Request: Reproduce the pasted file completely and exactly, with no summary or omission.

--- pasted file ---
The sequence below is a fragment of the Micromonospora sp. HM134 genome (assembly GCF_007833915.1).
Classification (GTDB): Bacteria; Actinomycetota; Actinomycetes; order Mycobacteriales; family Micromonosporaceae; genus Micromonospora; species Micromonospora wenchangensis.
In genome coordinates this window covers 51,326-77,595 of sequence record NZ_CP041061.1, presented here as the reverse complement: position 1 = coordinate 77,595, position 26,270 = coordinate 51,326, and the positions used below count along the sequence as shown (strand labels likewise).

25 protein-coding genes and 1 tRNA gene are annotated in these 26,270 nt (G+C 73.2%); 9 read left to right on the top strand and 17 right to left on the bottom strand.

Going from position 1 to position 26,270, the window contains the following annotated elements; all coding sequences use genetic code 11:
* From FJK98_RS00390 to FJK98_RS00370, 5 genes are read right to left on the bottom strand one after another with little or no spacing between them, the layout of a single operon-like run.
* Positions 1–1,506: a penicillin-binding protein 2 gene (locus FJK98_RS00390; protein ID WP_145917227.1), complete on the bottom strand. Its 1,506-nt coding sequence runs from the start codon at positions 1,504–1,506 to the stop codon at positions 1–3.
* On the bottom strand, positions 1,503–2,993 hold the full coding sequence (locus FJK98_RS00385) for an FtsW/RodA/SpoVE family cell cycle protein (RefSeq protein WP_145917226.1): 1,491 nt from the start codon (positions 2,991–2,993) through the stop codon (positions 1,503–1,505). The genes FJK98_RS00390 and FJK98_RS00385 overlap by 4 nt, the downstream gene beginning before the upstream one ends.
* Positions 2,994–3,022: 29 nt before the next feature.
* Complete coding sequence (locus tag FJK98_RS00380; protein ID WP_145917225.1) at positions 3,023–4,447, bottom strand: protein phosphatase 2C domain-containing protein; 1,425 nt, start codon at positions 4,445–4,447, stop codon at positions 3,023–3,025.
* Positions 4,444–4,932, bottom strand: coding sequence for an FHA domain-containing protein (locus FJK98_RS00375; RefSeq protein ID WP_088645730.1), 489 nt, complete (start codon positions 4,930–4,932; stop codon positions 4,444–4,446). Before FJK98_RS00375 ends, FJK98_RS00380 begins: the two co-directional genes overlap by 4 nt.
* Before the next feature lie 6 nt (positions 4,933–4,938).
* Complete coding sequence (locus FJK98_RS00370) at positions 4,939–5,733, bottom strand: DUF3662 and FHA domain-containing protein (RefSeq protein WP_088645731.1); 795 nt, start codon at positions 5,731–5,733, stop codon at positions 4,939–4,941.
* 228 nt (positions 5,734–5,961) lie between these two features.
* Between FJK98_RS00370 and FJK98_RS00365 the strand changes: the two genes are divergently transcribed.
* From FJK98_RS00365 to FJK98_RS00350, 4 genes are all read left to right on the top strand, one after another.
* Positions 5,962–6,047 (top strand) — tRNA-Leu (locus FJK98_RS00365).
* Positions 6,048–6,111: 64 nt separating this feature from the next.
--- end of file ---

The sequence below is a fragment of the Micromonospora sp. HM134 genome (assembly GCF_007833915.1).
Classification (GTDB): Bacteria; Actinomycetota; Actinomycetes; order Mycobacteriales; family Micromonosporaceae; genus Micromonospora; species Micromonospora wenchangensis.
In genome coordinates this window covers 51,326-77,595 of sequence record NZ_CP041061.1, presented here as the reverse complement: position 1 = coordinate 77,595, position 26,270 = coordinate 51,326, and the positions used below count along the sequence as shown (strand labels likewise).

25 protein-coding genes and 1 tRNA gene are annotated in these 26,270 nt (G+C 73.2%); 9 read left to right on the top strand and 17 right to left on the bottom strand.

Going from position 1 to position 26,270, the window contains the following annotated elements; all coding sequences use genetic code 11:
* From FJK98_RS00390 to FJK98_RS00370, 5 genes are read right to left on the bottom strand one after another with little or no spacing between them, the layout of a single operon-like run.
* Positions 1–1,506: a penicillin-binding protein 2 gene (locus FJK98_RS00390; protein ID WP_145917227.1), complete on the bottom strand. Its 1,506-nt coding sequence runs from the start codon at positions 1,504–1,506 to the stop codon at positions 1–3.
* On the bottom strand, positions 1,503–2,993 hold the full coding sequence (locus FJK98_RS00385) for an FtsW/RodA/SpoVE family cell cycle protein (RefSeq protein WP_145917226.1): 1,491 nt from the start codon (positions 2,991–2,993) through the stop codon (positions 1,503–1,505). The genes FJK98_RS00390 and FJK98_RS00385 overlap by 4 nt, the downstream gene beginning before the upstream one ends.
* Positions 2,994–3,022: 29 nt before the next feature.
* Complete coding sequence (locus tag FJK98_RS00380; protein ID WP_145917225.1) at positions 3,023–4,447, bottom strand: protein phosphatase 2C domain-containing protein; 1,425 nt, start codon at positions 4,445–4,447, stop codon at positions 3,023–3,025.
* Positions 4,444–4,932, bottom strand: coding sequence for an FHA domain-containing protein (locus FJK98_RS00375; RefSeq protein ID WP_088645730.1), 489 nt, complete (start codon positions 4,930–4,932; stop codon positions 4,444–4,446). Before FJK98_RS00375 ends, FJK98_RS00380 begins: the two co-directional genes overlap by 4 nt.
* Before the next feature lie 6 nt (positions 4,933–4,938).
* Complete coding sequence (locus FJK98_RS00370) at positions 4,939–5,733, bottom strand: DUF3662 and FHA domain-containing protein (RefSeq protein WP_088645731.1); 795 nt, start codon at positions 5,731–5,733, stop codon at positions 4,939–4,941.
* 228 nt (positions 5,734–5,961) lie between these two features.
* Between FJK98_RS00370 and FJK98_RS00365 the strand changes: the two genes are divergently transcribed.
* From FJK98_RS00365 to FJK98_RS00350, 4 genes are all read left to right on the top strand, one after another.
* Positions 5,962–6,047 (top strand) — tRNA-Leu (locus FJK98_RS00365).
* Positions 6,048–6,111: 64 nt separating this feature from the next.